Wednesday, July 27, 2016
Steven Saslow retired from The Blackstone Group after helping build what was said to be the world’s largest hedge fund of fund for discretionary investing. Currently serving as a consultant and mentor at Blackstone, Steven Saslow has more time to travel out West and head to his favorite hiking destinations, including those around Missoula, Montana.
Located where three rivers converge, Missoula is ringed by seven wilderness areas in the northern Rockies, ideal for outdoor lovers. The city is noted for its trout fishing, and visitors can kayak and raft as well.
While the area offers numerous trail options, one way for hikers to get started is to take the Riverfront Trail, which can be accessed from downtown Missoula or the University of Montana (UM). The paved, flat path travels along the Clark Fork River on its south side, and after around one and a half miles, it becomes the Kim Williams Trail, a gravel path in between the river and Mount Sentinel. This trail is around two and a half miles and leads to other trails.
Another popular trail is the “M” Trail. Starting from the UM campus, there is a steep three-quarters-of-a-mile climb up Mount Sentinel, were a huge white “M” sign is located. Another mile takes the hiker to the top of the mountain, which offers a breathtaking view of the Clark Fork River, the Missoula Valley, and the remote mountains.
Friday, July 1, 2016
After having created New York’s Blackstone Group’s first in-house hedge fund in 2002, Steven Saslow retired 2007, but continues to act as a consultant and mentors students and young professionals interested in a career in finance. In his free time away from his work at Blackstone, Steven Saslow is passionate about physical fitness, and stays active through yoga, pilates, hiking, and climbing, and acts as an athletics and weightlifting coach.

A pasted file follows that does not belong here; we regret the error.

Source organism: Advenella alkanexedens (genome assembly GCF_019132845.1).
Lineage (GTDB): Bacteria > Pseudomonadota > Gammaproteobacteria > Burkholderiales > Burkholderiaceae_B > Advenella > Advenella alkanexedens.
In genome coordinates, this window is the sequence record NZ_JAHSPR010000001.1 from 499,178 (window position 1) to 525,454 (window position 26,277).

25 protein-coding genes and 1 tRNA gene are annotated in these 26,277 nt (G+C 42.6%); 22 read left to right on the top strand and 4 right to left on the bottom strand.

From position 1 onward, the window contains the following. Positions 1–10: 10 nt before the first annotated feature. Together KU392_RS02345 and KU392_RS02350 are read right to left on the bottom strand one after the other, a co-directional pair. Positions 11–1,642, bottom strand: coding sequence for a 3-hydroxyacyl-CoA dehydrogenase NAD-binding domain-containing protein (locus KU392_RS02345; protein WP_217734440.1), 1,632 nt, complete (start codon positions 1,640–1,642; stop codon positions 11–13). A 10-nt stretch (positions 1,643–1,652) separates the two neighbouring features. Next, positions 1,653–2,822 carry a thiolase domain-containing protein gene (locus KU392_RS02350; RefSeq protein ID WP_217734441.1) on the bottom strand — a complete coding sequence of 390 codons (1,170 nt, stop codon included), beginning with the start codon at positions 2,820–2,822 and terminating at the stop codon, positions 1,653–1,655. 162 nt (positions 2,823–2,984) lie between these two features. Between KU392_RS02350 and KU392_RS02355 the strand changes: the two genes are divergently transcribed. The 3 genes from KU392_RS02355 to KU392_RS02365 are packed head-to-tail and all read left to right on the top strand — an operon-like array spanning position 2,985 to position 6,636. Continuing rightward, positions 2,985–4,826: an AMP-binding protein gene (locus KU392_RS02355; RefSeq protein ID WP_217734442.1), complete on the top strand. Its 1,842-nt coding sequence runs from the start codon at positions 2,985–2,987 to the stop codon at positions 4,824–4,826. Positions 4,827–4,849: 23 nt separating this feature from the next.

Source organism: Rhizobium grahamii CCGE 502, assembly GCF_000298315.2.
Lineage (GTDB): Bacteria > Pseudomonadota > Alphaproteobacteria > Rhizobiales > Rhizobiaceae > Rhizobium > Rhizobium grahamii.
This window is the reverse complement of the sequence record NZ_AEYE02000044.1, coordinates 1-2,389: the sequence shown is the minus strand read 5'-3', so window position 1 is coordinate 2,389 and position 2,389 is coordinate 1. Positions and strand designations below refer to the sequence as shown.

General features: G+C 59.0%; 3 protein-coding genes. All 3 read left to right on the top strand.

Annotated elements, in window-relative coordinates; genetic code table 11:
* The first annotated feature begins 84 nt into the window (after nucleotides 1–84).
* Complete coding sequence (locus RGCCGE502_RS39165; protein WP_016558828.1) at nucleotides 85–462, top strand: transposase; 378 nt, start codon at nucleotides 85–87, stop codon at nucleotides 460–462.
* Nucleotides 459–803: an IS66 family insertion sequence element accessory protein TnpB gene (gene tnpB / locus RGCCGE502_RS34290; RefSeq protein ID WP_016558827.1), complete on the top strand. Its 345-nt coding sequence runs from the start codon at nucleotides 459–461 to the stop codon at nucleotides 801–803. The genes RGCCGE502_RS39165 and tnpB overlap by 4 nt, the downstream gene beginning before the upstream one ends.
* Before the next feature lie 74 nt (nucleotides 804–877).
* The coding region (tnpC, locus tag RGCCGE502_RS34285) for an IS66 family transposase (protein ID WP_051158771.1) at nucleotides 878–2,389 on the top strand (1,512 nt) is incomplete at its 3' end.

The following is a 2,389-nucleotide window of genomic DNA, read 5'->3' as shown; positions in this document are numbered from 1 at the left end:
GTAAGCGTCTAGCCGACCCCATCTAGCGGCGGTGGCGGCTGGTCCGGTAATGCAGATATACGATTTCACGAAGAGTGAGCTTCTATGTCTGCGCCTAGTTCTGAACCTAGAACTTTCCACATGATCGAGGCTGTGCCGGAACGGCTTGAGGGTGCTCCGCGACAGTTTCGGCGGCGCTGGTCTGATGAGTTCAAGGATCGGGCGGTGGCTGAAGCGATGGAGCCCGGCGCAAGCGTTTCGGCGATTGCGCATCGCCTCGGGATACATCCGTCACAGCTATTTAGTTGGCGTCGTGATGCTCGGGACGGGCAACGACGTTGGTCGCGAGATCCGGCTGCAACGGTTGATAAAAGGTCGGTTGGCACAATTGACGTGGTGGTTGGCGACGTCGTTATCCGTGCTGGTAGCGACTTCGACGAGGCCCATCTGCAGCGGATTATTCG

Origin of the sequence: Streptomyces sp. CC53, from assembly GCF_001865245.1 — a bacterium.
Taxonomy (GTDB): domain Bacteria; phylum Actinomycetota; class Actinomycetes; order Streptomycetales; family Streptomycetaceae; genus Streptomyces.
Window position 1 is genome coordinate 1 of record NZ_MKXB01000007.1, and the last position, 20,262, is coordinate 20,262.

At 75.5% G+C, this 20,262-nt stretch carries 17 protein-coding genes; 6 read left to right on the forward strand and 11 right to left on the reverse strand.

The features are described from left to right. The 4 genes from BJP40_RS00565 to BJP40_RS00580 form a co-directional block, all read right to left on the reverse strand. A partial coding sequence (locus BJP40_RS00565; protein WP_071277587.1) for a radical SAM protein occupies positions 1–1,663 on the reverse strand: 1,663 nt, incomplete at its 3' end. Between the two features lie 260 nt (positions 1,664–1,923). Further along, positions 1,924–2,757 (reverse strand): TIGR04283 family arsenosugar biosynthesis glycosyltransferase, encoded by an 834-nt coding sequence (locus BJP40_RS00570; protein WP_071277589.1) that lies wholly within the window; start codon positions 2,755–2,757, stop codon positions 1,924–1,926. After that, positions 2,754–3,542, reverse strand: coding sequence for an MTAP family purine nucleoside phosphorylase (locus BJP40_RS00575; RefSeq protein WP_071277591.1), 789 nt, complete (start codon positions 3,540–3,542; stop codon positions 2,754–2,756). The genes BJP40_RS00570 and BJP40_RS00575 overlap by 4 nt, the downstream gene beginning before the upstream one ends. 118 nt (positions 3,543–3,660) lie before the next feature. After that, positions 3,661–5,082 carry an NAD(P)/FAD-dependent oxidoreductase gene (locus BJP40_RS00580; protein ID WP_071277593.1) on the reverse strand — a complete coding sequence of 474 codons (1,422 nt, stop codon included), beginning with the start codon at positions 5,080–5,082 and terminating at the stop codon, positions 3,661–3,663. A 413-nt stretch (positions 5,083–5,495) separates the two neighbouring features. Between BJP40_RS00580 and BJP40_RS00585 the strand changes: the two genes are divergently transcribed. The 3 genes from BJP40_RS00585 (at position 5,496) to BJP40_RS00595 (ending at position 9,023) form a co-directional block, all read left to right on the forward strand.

While retirement offers an excellent opportunity to take the time to start working on an active fitness regime, many people over age 60 don’t exercise at all - around 30 percent tend to be sedentary in this age range in the US. As it turns out, physical decline as we age may be much more the fault of not exercising than it is the natural process of getting older. Exercise in retirement can help prevent muscle and bone density loss, and improve balance which can help prevent falls.
Exercise can also help with a range of other issues like pain, chronic disease, and stress, and an active lifestyle can contribute to a healthy social life, which is especially important in retirement. With extra free time and the loss of social opportunities that were provided by daily work, fitness classes or community center gyms can provide a space for retirees to meet other people and enjoy their workout, which will almost certainly to lead to better physical and mental health.